Blogads ran a survey 17-19 May 2004, trying to get some data on blog readers. More than 17,000 people completed the survey; results are now online.
These self-reported data suffer the same weaknesses as early Georgia Tech surveys of WWW users. With that as a caveat, however, the data are interesting — whether viewed in the aggregate or by demographic (women, men, various political party affiliations).
A key question was “why do you read blogs?”
Respondents could choose multiple answers, and they did. Most chosen: “News I can’t find elsewhere” (79.7%) with “Better perspective” a close second at 77.9%.
Other results suggest that those regularly reading blogs do not represent the average American and I doubt it’s the average voter, either:
- More than 60% are over 30
- Only 21% are female — thus this sample (population?) does not accurately reflect the online demographic, which I believe runs about 50-50 male-female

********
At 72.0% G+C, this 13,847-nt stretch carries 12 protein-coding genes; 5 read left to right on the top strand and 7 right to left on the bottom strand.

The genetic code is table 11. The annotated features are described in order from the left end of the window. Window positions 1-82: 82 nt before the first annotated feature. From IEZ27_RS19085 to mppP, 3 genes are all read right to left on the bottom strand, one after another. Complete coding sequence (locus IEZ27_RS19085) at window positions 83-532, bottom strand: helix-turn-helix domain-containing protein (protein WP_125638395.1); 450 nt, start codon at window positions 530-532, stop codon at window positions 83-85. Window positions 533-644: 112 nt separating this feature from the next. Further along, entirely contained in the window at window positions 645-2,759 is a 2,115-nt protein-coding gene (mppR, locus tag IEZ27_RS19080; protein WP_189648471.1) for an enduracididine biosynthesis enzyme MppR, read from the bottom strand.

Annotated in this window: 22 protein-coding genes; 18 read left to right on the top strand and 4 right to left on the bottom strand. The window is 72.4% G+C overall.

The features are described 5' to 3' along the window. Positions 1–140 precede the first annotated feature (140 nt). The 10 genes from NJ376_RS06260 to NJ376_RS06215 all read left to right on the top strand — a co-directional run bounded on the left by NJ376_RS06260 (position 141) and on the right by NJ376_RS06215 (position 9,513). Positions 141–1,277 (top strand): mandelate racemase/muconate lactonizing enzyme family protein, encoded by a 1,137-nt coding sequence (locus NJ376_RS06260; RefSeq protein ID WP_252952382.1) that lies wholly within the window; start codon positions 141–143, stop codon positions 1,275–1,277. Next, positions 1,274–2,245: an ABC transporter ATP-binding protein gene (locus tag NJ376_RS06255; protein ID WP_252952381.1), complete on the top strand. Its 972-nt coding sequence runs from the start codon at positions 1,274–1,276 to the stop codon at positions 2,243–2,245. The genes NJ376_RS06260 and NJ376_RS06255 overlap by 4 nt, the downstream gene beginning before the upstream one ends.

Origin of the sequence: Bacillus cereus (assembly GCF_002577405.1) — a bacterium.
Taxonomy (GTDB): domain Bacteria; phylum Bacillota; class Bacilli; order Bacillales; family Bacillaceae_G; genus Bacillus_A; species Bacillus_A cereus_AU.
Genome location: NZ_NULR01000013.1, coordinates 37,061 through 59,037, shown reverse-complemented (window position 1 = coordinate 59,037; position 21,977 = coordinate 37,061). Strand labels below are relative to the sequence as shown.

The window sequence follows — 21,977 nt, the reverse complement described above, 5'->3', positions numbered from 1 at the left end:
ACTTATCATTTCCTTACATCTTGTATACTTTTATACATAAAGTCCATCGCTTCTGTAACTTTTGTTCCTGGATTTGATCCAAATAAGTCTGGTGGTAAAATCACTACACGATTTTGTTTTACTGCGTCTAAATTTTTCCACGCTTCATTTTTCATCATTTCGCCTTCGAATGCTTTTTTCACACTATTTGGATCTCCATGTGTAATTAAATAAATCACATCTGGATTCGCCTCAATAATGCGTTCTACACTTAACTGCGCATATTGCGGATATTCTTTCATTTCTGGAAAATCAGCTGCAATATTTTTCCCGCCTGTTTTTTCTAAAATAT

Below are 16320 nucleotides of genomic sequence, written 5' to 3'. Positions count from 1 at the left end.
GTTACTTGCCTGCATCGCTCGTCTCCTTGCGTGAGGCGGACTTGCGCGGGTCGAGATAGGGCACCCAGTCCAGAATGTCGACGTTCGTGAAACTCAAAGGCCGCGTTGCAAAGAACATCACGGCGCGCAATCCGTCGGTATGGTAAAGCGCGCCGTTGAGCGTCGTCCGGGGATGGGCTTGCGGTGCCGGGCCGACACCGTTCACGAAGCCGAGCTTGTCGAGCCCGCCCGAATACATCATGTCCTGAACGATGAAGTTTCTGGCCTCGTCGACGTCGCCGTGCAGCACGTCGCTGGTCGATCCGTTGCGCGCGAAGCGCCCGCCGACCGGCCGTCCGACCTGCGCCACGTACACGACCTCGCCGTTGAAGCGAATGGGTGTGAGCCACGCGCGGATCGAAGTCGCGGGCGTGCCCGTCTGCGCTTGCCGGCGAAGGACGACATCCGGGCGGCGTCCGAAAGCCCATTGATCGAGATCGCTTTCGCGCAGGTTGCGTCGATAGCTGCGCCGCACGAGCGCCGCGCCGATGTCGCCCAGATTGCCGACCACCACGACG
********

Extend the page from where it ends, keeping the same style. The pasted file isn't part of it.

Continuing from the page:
- More than a quarter identify themselves as student, educator or computer professional, with the latter being the largest category at 11%
- A high percentage (20.6%) say that they subscribe to the New Yorker; the next most-subscribed to publication was The Economist (15.4% – not clear if this is print or online subscription)
- The group overwhelmingly gets most of its news from online media (54%) with print magazines and newspapers making up another 27%.
- Only 21% have their own blogs – which might begin to put to rest the myth that everyone who is interested in blogs is publishing one